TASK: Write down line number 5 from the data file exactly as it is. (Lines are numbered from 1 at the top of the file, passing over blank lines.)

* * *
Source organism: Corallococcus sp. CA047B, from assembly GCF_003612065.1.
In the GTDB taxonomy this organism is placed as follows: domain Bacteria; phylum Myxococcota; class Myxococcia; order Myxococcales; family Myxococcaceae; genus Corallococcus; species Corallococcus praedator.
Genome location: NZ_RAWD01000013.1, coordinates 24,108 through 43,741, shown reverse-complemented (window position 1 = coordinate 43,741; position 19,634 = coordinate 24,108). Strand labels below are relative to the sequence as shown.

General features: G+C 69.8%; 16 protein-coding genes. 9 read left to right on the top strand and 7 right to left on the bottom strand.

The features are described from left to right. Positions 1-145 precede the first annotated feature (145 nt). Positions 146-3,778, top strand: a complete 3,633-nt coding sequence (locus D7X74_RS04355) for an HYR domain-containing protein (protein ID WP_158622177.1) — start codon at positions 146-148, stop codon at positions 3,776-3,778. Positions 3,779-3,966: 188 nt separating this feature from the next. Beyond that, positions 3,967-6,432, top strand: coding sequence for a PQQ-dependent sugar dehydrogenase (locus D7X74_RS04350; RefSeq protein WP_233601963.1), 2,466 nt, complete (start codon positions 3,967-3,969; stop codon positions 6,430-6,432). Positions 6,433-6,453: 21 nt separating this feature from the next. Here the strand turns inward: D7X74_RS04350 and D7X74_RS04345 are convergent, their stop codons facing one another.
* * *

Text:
The features are described from left to right. Positions 1-145 precede the first annotated feature (145 nt). Positions 146-3,778, top strand: a complete 3,633-nt coding sequence (locus D7X74_RS04355) for an HYR domain-containing protein (protein ID WP_158622177.1) — start codon at positions 146-148, stop codon at positions 3,776-3,778. Positions 3,779-3,966: 188 nt separating this feature from the next. Beyond that, positions 3,967-6,432, top strand: coding sequence for a PQQ-dependent sugar dehydrogenase (locus D7X74_RS04350; RefSeq protein WP_233601963.1), 2,466 nt, complete (start codon positions 3,967-3,969; stop codon positions 6,430-6,432). Positions 6,433-6,453: 21 nt separating this feature from the next. Here the strand turns inward: D7X74_RS04350 and D7X74_RS04345 are convergent, their stop codons facing one another.